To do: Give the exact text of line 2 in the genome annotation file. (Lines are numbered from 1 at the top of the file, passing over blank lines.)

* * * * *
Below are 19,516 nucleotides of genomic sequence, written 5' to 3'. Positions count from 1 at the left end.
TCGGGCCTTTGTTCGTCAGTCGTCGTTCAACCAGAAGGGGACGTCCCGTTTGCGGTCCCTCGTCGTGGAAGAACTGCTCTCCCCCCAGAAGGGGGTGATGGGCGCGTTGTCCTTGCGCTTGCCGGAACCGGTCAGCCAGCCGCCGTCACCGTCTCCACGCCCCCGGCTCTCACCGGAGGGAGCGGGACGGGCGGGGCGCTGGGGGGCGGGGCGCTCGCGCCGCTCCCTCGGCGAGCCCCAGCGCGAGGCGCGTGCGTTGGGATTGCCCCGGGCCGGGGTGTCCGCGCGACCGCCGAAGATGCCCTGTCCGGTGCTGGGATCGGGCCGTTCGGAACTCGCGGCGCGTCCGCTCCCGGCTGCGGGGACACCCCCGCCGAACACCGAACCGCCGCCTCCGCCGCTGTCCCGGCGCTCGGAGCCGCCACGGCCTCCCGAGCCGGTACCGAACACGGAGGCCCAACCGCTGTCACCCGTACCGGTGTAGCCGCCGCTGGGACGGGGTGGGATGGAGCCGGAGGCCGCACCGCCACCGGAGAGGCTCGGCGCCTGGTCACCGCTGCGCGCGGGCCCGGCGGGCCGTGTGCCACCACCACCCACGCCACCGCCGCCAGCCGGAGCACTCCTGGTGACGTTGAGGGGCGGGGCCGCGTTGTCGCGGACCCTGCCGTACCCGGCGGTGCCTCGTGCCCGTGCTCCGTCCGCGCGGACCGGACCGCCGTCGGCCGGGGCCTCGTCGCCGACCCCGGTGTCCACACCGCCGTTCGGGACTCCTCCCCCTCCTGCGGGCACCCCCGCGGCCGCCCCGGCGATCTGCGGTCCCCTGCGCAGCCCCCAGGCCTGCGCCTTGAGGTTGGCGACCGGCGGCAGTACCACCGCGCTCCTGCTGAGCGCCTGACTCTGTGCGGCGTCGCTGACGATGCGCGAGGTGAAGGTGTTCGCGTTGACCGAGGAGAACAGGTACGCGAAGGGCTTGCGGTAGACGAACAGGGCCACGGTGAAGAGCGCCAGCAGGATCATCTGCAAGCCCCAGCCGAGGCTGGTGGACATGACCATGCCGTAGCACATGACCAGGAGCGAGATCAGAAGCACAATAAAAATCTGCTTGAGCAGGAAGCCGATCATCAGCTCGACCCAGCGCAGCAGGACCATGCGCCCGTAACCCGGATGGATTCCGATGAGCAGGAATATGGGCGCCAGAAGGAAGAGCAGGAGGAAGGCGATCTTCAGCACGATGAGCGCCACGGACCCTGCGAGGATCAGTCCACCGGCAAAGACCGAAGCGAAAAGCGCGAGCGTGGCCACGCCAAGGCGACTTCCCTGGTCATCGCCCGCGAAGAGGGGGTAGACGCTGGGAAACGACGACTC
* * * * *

TCGGGCCTTTGTTCGTCAGTCGTCGTTCAACCAGAAGGGGACGTCCCGTTTGCGGTCCCTCGTCGTGGAAGAACTGCTCTCCCCCCAGAAGGGGGTGATGGGCGCGTTGTCCTTGCGCTTGCCGGAACCGGTCAGCCAGCCGCCGTCACCGTCTCCACGCCCCCGGCTCTCACCGGAGGGAGCGGGACGGGCGGGGCGCTGGGGGGCGGGGCGCTCGCGCCGCTCCCTCGGCGAGCCCCAGCGCGAGGCGCGTGCGTTGGGATTGCCCCGGGCCGGGGTGTCCGCGCGACCGCCGAAGATGCCCTGTCCGGTGCTGGGATCGGGCCGTTCGGAACTCGCGGCGCGTCCGCTCCCGGCTGCGGGGACACCCCCGCCGAACACCGAACCGCCGCCTCCGCCGCTGTCCCGGCGCTCGGAGCCGCCACGGCCTCCCGAGCCGGTACCGAACACGGAGGCCCAACCGCTGTCACCCGTACCGGTGTAGCCGCCGCTGGGACGGGGTGGGATGGAGCCGGAGGCCGCACCGCCACCGGAGAGGCTCGGCGCCTGGTCACCGCTGCGCGCGGGCCCGGCGGGCCGTGTGCCACCACCACCCACGCCACCGCCGCCAGCCGGAGCACTCCTGGTGACGTTGAGGGGCGGGGCCGCGTTGTCGCGGACCCTGCCGTACCCGGCGGTGCCTCGTGCCCGTGCTCCGTCCGCGCGGACCGGACCGCCGTCGGCCGGGGCCTCGTCGCCGACCCCGGTGTCCACACCGCCGTTCGGGACTCCTCCCCCTCCTGCGGGCACCCCCGCGGCCGCCCCGGCGATCTGCGGTCCCCTGCGCAGCCCCCAGGCCTGCGCCTTGAGGTTGGCGACCGGCGGCAGTACCACCGCGCTCCTGCTGAGCGCCTGACTCTGTGCGGCGTCGCTGACGATGCGCGAGGTGAAGGTGTTCGCGTTGACCGAGGAGAACAGGTACGCGAAGGGCTTGCGGTAGACGAACAGGGCCACGGTGAAGAGCGCCAGCAGGATCATCTGCAAGCCCCAGCCGAGGCTGGTGGACATGACCATGCCGTAGCACATGACCAGGAGCGAGATCAGAAGCACAATAAAAATCTGCTTGAGCAGGAAGCCGATCATCAGCTCGACCCAGCGCAGCAGGACCATGCGCCCGTAACCCGGATGGATTCCGATGAGCAGGAATATGGGCGCCAGAAGGAAGAGCAGGAGGAAGGCGATCTTCAGCACGATGAGCGCCACGGACCCTGCGAGGATCAGTCCACCGGCAAAGACCGAAGCGAAAAGCGCGAGCGTGGCCACGCCAAGGCGACTTCCCTGGTCATCGCCCGCGAAGAGGGGGTAGACGCTGGGAAACGACGACTC